Java – Custom Annotation

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Java Custom annotations or Java User-defined annotations are easy to create and use. The @interface element is used to declare an annotation. For example:

  1. @interface MyAnnotation{}

Here, MyAnnotation is the custom annotation name.

Points to remember for java custom annotation signature

There are few points that should be remembered by the programmer.

  1. Method should not have any throws clauses
  2. Method should return one of the following: primitive data types, String, Class, enum or array of these data types.
  3. Method should not have any parameter.
  4. We should attach @ just before interface keyword to define annotation.
  5. It may assign a default value to the method.

Types of Annotation

There are three types of annotations.

  1. Marker Annotation
  2. Single-Value Annotation
  3. Multi-Value Annotation

1) Marker Annotation

An annotation that has no method, is called marker annotation. For example:

  1. @interface MyAnnotation{}

The @Override and @Deprecated are marker annotations.


2) Single-Value Annotation

An annotation that has one method, is called single-value annotation. For example:

@interface MyAnnotation{
    int value();
}
We can provide the default value also. For example:
@interface MyAnnotation{
    int value() default 0;
}

How to apply Single-Value Annotation

Let’s see the code to apply the single value annotation.

@MyAnnotation(value=10)

The value can be anything.


3) Multi-Value Annotation

An annotation that has more than one method, is called Multi-Value annotation. For example:

@interface MyAnnotation{
    int value1();
    String value2();
    String value3();
}  
}

We can provide the default value also. For example:

@interface MyAnnotation{
    int value1() default 1;
    String value2() default "";
    String value3() default "xyz";
}

How to apply Multi-Value Annotation

Let’s see the code to apply the multi-value annotation.

@MyAnnotation(value1=10,value2="Arun Kumar",value3="Ghaziabad")

Built-in Annotations used in custom annotations in java

  • @Target
  • @Retention
  • @Inherited
  • @Documented

@Target

@Target tag is used to specify at which type, the annotation is used.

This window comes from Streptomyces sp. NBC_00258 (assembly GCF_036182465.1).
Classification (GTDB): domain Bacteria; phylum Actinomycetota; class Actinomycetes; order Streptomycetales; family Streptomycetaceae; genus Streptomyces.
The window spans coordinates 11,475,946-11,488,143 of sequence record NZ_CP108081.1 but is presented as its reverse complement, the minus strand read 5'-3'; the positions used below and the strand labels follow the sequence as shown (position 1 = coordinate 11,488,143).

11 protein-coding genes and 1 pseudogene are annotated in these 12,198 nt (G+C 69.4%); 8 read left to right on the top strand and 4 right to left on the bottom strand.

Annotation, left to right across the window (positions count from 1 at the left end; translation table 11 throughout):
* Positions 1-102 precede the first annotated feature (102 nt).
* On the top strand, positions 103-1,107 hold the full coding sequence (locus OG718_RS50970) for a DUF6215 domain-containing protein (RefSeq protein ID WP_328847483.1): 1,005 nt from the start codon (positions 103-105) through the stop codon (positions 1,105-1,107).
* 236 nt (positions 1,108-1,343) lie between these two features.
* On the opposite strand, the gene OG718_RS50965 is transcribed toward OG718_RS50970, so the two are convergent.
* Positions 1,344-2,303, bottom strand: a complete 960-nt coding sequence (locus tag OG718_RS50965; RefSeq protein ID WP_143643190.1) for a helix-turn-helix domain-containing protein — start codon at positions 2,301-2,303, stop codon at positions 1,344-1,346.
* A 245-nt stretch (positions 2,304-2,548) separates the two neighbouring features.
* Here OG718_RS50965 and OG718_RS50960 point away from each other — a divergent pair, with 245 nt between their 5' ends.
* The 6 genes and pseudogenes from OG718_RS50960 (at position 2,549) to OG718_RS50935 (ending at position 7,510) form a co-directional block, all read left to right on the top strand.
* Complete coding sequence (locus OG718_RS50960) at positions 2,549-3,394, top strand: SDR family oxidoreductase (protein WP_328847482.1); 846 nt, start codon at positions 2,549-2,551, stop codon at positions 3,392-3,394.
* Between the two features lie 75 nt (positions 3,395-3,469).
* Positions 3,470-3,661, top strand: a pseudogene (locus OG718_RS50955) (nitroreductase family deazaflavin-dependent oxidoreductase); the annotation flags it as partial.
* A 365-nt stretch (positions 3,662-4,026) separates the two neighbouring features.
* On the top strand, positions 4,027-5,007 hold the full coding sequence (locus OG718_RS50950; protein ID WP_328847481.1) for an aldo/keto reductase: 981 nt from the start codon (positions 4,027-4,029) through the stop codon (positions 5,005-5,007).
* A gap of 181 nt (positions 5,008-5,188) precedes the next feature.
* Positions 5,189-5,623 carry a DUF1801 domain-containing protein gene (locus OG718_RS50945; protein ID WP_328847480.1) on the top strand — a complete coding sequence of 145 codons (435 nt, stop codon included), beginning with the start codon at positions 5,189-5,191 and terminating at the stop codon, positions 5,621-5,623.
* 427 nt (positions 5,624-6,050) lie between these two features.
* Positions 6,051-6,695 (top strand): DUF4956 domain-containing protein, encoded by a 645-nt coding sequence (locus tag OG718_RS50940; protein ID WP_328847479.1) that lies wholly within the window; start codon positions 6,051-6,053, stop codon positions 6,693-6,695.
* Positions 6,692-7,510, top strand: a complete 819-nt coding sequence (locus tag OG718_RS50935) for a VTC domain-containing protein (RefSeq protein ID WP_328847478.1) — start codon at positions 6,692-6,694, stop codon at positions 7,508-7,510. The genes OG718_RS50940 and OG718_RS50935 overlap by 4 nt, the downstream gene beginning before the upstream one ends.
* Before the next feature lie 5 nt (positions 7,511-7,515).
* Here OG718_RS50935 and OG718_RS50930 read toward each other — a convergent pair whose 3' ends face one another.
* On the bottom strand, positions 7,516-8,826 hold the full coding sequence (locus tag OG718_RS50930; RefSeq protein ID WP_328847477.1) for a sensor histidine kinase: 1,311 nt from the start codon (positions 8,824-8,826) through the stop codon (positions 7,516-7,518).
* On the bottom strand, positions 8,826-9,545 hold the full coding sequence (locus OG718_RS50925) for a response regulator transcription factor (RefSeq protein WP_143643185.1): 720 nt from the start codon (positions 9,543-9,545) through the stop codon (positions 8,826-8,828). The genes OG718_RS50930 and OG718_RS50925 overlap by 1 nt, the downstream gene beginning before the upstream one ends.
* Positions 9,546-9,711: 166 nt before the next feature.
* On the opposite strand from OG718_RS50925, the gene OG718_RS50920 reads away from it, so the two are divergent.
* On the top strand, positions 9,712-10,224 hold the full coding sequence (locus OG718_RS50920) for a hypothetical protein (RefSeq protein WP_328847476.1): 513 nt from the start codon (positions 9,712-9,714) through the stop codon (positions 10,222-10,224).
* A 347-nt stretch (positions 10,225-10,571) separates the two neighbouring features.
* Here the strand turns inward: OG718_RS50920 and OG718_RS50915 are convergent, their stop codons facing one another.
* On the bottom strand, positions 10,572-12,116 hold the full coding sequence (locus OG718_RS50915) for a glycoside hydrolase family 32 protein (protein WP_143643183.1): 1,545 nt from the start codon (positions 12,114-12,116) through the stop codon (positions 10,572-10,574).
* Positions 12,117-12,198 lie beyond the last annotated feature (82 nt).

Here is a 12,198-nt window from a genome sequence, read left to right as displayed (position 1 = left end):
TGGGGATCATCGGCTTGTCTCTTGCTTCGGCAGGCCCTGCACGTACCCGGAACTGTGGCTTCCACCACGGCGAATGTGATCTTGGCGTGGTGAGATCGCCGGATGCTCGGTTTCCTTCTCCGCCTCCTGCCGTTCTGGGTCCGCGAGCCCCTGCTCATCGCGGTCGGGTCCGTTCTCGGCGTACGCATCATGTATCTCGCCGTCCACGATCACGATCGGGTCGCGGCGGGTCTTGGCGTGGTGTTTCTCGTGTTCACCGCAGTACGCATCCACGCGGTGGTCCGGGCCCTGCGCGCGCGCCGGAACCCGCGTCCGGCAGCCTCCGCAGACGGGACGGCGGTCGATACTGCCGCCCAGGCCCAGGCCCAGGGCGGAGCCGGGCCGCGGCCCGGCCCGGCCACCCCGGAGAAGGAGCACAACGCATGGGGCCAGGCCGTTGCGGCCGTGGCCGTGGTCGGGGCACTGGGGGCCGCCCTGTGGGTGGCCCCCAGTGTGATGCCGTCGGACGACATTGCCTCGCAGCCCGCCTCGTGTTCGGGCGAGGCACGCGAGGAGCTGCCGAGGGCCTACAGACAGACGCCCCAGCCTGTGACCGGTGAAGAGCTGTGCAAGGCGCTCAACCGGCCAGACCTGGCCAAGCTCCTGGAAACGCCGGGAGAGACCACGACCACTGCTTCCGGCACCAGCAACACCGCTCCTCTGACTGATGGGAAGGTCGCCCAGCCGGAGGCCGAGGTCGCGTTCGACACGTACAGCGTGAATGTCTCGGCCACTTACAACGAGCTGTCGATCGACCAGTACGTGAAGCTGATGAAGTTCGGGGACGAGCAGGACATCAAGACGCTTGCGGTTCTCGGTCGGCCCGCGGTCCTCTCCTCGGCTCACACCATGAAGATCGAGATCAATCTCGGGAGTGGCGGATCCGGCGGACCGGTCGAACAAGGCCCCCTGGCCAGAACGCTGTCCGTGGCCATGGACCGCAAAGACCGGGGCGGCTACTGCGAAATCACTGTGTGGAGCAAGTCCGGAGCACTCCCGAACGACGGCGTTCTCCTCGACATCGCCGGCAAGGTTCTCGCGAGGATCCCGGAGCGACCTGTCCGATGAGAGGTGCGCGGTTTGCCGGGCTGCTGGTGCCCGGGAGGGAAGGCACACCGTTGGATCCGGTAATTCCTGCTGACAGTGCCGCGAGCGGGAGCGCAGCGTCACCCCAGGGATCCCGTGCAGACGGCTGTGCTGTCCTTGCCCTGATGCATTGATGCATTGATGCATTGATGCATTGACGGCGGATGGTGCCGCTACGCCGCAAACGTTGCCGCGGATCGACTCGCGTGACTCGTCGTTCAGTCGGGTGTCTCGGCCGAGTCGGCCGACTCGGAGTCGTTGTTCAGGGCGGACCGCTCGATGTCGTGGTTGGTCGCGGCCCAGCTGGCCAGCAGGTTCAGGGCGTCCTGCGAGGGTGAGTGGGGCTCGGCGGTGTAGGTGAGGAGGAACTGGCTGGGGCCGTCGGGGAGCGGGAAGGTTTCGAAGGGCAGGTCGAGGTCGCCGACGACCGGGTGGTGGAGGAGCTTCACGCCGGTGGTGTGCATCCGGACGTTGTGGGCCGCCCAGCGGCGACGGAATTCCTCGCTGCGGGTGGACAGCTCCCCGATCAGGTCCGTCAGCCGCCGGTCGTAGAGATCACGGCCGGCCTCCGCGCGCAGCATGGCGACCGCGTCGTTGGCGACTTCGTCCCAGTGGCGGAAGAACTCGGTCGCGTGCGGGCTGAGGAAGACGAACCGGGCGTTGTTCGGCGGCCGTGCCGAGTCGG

The java.lang.annotation.ElementType enum declares many constants to specify the type of element where annotation is to be applied such as TYPE, METHOD, FIELD etc. Let’s see the constants of ElementType enum:

Element Types Where the annotation can be applied
TYPE class, interface or enumeration
FIELD fields
METHOD methods
CONSTRUCTOR constructors
LOCAL_VARIABLE local variables
ANNOTATION_TYPE annotation type
PARAMETER parameter

Example to specify annoation for a class

@Target(ElementType.TYPE)
@interface MyAnnotation{
    int value1();
    String value2();
}

Example to specify annotation for a class, methods or fields

@Target({ElementType.TYPE, ElementType.FIELD, ElementType.METHOD})
@interface MyAnnotation{
    int value1();
    String value2();
}

@Retention

@Retention annotation is used to specify to what level annotation will be available.

RetentionPolicy Availability
RetentionPolicy.SOURCE refers to the source code, discarded during compilation. It will not be available in the compiled class.
RetentionPolicy.CLASS refers to the .class file, available to java compiler but not to JVM . It is included in the class file.
RetentionPolicy.RUNTIME refers to the runtime, available to java compiler and JVM .

Example to specify the RetentionPolicy

@Retention(RetentionPolicy.RUNTIME)
@Target(ElementType.TYPE)
@interface MyAnnotation{
    int value1();
    String value2();
}

Example of custom annotation: creating, applying and accessing annotation

Let’s see the simple example of creating, applying and accessing annotation.

File: Test.java

package annotationdemo.custom;

//Creating annotation

import java.lang.annotation.*;
import java.lang.reflect.*;

@Retention(RetentionPolicy.RUNTIME)
@Target(ElementType.METHOD)
@interface MyAnnotation {
    int value();
}

//Applying annotation
class Hello {
    @MyAnnotation(value = 10)
    public void sayHello() {
        System.out.println("hello annotation");
    }
}

//Accessing annotation
class TestCustomAnnotation1 {
    public static void main(String args[]) throws Exception {

        Hello h = new Hello();
        Method m = h.getClass().getMethod("sayHello");

        MyAnnotation manno = m.getAnnotation(MyAnnotation.class);
        System.out.println("value is: " + manno.value());
    }
}

Test it Now

Output:value is: 10

How built-in annotaions are used in real scenario?

In real scenario, java programmer only need to apply annotation. He/She doesn’t need to create and access annotation. Creating and Accessing annotation is performed by the implementation provider. On behalf of the annotation, java compiler or JVM performs some additional operations.


@Inherited

By default, annotations are not inherited to subclasses. The @Inherited annotation marks the annotation to be inherited to subclasses.

@Inherited
@interface ForEveryone { }//Now it will be available to subclass also  

@interface ForEveryone { }
class Superclass{}

class Subclass extends Superclass{}

@Documented

The @Documented Marks the annotation for inclusion in the documentation.

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